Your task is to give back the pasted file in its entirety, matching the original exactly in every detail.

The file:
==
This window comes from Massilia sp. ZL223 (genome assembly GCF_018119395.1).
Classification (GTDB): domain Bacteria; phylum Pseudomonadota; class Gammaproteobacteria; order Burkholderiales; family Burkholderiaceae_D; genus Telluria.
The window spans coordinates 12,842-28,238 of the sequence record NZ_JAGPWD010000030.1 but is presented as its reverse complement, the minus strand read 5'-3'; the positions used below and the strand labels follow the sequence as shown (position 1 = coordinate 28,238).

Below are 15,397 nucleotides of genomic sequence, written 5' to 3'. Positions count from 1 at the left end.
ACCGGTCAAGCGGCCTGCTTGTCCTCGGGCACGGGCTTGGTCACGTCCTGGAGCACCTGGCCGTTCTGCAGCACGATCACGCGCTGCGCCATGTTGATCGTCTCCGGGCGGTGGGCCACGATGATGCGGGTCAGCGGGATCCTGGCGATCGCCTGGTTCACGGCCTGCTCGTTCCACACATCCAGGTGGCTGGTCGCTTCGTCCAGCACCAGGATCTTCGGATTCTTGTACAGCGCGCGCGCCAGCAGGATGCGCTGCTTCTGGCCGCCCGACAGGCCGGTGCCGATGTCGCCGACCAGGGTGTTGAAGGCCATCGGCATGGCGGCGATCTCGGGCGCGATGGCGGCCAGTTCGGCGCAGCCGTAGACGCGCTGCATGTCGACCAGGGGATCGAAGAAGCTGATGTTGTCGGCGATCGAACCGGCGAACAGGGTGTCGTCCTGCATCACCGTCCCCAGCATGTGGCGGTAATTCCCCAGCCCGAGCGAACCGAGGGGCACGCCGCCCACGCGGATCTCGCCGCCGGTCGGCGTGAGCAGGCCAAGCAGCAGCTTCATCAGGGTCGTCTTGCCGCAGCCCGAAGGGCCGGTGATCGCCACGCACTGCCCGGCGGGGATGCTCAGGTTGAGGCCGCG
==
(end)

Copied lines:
This window comes from Massilia sp. ZL223 (genome assembly GCF_018119395.1).
Classification (GTDB): domain Bacteria; phylum Pseudomonadota; class Gammaproteobacteria; order Burkholderiales; family Burkholderiaceae_D; genus Telluria.
The window spans coordinates 12,842-28,238 of the sequence record NZ_JAGPWD010000030.1 but is presented as its reverse complement, the minus strand read 5'-3'; the positions used below and the strand labels follow the sequence as shown (position 1 = coordinate 28,238).

Below are 15,397 nucleotides of genomic sequence, written 5' to 3'. Positions count from 1 at the left end.
ACCGGTCAAGCGGCCTGCTTGTCCTCGGGCACGGGCTTGGTCACGTCCTGGAGCACCTGGCCGTTCTGCAGCACGATCACGCGCTGCGCCATGTTGATCGTCTCCGGGCGGTGGGCCACGATGATGCGGGTCAGCGGGATCCTGGCGATCGCCTGGTTCACGGCCTGCTCGTTCCACACATCCAGGTGGCTGGTCGCTTCGTCCAGCACCAGGATCTTCGGATTCTTGTACAGCGCGCGCGCCAGCAGGATGCGCTGCTTCTGGCCGCCCGACAGGCCGGTGCCGATGTCGCCGACCAGGGTGTTGAAGGCCATCGGCATGGCGGCGATCTCGGGCGCGATGGCGGCCAGTTCGGCGCAGCCGTAGACGCGCTGCATGTCGACCAGGGGATCGAAGAAGCTGATGTTGTCGGCGATCGAACCGGCGAACAGGGTGTCGTCCTGCATCACCGTCCCCAGCATGTGGCGGTAATTCCCCAGCCCGAGCGAACCGAGGGGCACGCCGCCCACGCGGATCTCGCCGCCGGTCGGCGTGAGCAGGCCAAGCAGCAGCTTCATCAGGGTCGTCTTGCCGCAGCCCGAAGGGCCGGTGATCGCCACGCACTGCCCGGCGGGGATGCTCAGGTTGAGGCCGCG